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Summary: In Paul’s initial address in the letter he seeks to establish who he is & what he is about. He is God’s man & everything he is & does revolves around God

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ROMANS 1: 1-7

"A CALL, A GOSPEL, AND A TASK"

In the preface to his commentary on Paul’s letter to the Romans, Martin Luther wrote: "This letter is truly the most important piece in the New Testament. It is purest Gospel. It is well worth a Christian’s while not only to memorize it word for word but also to occupy himself with it daily, as though it were the daily bread of the soul. It is impossible to read or to meditate on this letter too much or too well. The more one deals with it, the more precious it becomes and the better it tastes."

The book of Romans is placed first in front of all the other letters of Paul because it is considered the most important. Not only is this his longest letter, it contains his longest greeting. Paul’s letter was to be received by a church which was situated in the greatest city in the greatest empire in the world. He was writing to a church who did not know him personally. Thus in his initial address in the letter he seeks to establish who he is and what he is about. He is God’s man and everything he is and does revolves around God (CIM).

The letter’s recipients will affirm who he is if they are those whom he addresses as; called of Jesus Christ, beloved of God, called Saints. What he is about is to bring men to obedience to the Good News through faith in Jesus Christ.

I. Set Apart By the Good News, 1:1.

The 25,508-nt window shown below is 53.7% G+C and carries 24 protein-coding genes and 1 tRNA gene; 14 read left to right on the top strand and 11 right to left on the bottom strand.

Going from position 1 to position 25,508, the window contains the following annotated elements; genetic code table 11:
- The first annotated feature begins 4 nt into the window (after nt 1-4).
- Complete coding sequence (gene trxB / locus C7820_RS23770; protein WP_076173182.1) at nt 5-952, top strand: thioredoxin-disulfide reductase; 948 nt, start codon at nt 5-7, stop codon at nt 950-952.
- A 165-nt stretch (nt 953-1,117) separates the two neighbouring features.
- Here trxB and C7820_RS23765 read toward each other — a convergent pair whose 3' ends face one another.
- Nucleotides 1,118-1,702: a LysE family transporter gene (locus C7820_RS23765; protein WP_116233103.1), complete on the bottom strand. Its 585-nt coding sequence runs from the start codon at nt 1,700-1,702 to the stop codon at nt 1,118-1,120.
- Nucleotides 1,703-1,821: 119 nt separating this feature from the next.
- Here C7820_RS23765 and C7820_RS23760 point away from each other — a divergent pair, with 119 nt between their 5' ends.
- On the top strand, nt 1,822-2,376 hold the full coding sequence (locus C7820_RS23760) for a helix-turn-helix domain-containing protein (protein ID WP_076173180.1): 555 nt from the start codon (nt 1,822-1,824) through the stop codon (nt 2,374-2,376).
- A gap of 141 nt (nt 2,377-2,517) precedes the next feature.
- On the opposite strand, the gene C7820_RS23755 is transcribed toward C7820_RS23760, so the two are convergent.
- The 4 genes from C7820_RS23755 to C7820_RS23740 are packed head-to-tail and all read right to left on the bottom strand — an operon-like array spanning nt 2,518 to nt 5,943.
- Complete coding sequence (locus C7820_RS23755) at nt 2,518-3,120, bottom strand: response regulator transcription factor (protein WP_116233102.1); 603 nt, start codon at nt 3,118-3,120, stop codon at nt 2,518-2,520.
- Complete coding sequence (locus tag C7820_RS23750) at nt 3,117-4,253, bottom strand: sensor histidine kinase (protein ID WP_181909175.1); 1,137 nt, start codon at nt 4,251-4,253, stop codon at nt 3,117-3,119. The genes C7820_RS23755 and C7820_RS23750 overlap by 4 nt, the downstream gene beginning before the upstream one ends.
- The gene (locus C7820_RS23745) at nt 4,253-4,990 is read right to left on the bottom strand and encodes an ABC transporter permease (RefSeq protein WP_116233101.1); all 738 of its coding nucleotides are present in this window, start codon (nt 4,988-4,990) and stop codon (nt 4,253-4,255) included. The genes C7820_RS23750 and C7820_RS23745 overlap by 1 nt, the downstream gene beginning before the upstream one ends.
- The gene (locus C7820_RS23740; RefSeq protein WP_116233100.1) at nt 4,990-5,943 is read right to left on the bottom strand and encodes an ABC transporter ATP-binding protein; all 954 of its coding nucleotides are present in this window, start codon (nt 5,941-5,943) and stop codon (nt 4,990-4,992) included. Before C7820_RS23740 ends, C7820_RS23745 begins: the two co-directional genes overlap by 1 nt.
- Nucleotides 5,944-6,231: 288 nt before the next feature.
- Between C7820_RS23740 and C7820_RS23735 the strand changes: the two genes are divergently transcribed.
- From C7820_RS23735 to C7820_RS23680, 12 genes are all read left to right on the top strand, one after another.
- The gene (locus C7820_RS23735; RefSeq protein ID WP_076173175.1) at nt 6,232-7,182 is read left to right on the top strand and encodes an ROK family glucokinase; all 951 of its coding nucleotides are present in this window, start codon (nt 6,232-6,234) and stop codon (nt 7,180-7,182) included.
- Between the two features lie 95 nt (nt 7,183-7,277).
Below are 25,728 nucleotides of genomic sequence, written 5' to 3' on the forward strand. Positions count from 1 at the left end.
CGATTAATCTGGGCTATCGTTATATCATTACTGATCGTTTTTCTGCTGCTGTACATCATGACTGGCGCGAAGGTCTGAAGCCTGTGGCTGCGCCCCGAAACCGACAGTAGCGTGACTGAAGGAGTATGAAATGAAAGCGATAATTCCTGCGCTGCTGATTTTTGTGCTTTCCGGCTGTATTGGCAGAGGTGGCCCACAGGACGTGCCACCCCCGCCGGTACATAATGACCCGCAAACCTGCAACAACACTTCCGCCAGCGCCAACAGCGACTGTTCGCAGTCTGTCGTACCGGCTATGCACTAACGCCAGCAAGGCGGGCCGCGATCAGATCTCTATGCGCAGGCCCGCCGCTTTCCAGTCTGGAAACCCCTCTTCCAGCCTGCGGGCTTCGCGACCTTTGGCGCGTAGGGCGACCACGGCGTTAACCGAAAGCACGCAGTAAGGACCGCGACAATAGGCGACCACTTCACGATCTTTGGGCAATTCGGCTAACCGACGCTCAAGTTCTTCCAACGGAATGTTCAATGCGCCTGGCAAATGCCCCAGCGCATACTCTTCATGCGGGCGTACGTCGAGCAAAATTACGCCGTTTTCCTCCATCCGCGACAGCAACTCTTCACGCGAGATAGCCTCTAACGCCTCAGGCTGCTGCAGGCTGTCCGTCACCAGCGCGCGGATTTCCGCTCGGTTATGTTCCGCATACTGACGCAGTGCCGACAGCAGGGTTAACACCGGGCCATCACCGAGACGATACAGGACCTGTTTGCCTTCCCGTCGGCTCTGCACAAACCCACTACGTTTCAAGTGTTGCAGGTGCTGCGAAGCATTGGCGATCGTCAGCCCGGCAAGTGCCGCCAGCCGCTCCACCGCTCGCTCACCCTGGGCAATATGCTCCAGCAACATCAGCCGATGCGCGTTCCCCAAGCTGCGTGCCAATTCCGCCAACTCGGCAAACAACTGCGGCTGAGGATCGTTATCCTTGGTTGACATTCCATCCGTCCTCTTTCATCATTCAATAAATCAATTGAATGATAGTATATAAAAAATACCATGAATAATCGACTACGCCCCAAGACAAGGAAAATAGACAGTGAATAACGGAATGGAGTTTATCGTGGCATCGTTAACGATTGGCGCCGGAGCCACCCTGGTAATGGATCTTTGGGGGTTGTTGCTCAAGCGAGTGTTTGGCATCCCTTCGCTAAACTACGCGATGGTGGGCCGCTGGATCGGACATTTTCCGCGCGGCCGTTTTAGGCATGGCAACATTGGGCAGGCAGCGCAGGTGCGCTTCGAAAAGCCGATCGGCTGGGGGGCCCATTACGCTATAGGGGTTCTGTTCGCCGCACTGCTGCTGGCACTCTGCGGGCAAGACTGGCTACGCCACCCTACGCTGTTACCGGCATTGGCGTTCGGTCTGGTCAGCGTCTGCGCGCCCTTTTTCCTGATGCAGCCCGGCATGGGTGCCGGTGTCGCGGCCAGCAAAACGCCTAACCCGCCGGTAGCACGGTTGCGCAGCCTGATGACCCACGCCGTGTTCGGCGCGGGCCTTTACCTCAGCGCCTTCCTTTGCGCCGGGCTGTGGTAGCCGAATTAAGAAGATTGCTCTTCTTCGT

II. The Meaning of the Good News ,1: 2-4.

III. The Reason for the Good News, 1: 5-7.

First, let’s look at verse one where Paul states that he is called by God and set apart for the Gospel. As is the custom in a scroll type letter the Apostle begins with a declaration of his name and office. It was his office of apostleship that gave him the right and responsibility to address every Christian every where with authority.

He announces that he is "Paul." Paul is a Roman name. He is the only one of the biblical writers who uses his gentle name instead of his Hebrew name. Paul ( ), means little. His Hebrew name, Saul, of King Saul fame, means demanded (Acts 13:9).

He announces that he is "a bond-slave of Christ Jesus," This word for slave ( ) is the most lowly humble term in the Greek language to denote a slave. It means one owned by another, one who has been purchased. It indicates a slave who will always be one.

Paul calls himself this kind of bond-slave of Jesus Christ (genitive of possession). He belongs to Jesus Christ. He even puts the designation that he is a slave of the King of kings ahead of his office of Apostleship.

Paul was born a slave of sin at his physical birth and became a bond slave of Christ through his regenerative second birth. The cords that bound him to his old master, Satan, were rent asunder by his taking Christ’s death on the cross for his own. And now Paul’s will, which was once dominated by Satan, is swallowed up in the cleansing will of Christ, and nothing will ever break that bond.

For a Roman citizen such as Paul, to choose to be a servant was unthinkable. Yet Paul chose to be completely dependent on and obedient to his beloved Master. What is you attitude toward Christ your Master? Our willingness to serve and obey Jesus enables us to be useful and usable servants to do work for Him, which is work that has eternal significance.


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